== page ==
While I'm sure it would be would be very interesting, fortunately it's not me that has to process the film, but the Rescued Film Project. The Rescued Film Project is dedicated to rescuing, processing and online-archiving old rolls of film that never made it to the processing lab.
Last year they had a donation of 1,200 rolls of film, all shot in the 1950s by the same photographer. And, to make them even more interesting, the photographer went to great trouble to note the contents of each film and date them, before packaging them up in cigar boxes, protected with multiple layers of newspaper, aluminium foil and athletic tape.
As you might imagine, developing the photos is going to cost money, so the Project has launched an appeal for funds. You can find the appeal, and more details of the find, on Indiegogo. I'm sure they'd appreciate your support.And, should you come across any old rolls of undeveloped film, don't through them out! The Rescued Film Project may well accept them; although they are based in the USA, they accept film from anywhere in the World.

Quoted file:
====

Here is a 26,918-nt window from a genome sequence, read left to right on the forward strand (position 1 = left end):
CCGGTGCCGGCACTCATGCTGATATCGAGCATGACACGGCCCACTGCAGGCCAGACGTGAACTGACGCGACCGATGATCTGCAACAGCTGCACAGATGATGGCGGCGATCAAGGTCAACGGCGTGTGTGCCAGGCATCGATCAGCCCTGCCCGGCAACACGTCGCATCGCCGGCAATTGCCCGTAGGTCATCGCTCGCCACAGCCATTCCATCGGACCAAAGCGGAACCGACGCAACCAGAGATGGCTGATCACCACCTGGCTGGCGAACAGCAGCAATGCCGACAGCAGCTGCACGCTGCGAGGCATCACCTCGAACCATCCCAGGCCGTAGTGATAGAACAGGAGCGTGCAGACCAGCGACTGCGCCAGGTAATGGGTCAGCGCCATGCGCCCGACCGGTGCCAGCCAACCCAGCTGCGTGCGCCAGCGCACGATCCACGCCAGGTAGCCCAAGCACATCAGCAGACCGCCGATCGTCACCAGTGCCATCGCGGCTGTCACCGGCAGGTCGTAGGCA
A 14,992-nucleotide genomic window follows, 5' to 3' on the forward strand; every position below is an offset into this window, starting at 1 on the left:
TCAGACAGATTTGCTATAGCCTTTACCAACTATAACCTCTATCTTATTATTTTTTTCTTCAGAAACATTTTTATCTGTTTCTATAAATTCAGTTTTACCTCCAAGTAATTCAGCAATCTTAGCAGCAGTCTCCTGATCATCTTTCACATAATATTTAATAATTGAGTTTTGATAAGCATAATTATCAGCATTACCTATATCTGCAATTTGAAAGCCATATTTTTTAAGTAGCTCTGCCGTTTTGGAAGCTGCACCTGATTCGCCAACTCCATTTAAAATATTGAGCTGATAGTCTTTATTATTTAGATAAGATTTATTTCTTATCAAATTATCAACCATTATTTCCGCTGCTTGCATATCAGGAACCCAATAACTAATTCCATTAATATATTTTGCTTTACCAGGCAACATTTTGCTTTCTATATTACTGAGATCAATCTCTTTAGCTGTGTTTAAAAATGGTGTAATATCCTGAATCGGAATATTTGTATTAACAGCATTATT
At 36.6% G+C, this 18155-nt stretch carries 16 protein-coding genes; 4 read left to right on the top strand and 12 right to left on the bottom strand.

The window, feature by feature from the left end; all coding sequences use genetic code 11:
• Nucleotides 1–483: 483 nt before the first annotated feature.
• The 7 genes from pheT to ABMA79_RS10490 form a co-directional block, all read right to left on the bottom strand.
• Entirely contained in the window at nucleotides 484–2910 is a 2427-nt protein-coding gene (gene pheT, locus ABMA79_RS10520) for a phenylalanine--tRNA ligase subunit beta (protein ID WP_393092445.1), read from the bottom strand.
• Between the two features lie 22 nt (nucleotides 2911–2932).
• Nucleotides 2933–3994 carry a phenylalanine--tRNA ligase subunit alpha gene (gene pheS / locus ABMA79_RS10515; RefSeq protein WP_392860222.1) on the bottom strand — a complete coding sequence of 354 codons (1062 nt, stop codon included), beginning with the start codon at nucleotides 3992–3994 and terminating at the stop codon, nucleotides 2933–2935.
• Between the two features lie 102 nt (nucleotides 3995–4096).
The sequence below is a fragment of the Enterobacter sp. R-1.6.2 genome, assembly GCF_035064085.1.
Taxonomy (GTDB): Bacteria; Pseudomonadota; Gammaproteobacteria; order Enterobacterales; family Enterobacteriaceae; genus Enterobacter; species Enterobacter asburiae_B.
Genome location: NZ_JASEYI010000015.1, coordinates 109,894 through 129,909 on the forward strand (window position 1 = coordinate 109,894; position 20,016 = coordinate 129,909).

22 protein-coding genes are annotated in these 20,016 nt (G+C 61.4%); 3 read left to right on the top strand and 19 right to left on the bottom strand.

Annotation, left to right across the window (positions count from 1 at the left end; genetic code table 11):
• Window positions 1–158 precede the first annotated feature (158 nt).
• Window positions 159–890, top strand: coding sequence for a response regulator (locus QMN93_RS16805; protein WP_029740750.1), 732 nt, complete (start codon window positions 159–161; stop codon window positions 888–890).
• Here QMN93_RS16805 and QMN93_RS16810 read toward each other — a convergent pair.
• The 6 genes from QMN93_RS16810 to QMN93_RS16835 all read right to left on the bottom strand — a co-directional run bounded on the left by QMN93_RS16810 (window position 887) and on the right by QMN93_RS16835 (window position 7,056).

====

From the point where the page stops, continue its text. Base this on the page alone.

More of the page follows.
Are you thinking of throwing out some old snapshots - or maybe the old family albums that have been collecting dust in the attic for years? Don't do it!
Yes, thanks to the Internet, your unwanted photos can now be rehoused - irrespective of their quality, condition, size or content. All you need to do is to package them up and put them in the post.
The Photo Fostering Project is based in the UK and was launched in February 2014. Its aim is 're-homing found, forgotten and unwanted photographs' and they're looking for more. Each donated photo is scanned and added to their online re-homing service, ready to be chosen by someone prepared to stump up the £1.00 postage to provide it with a good home (or £1.50 if you live outside the UK).
While I've no connection with the project I do hate to see old photos thrown away. So, if you have some old snaps surplus to your requirements - or if you fancy re-homing someone else's - do take a look at the project's website at www.thephotofosteringproject.org.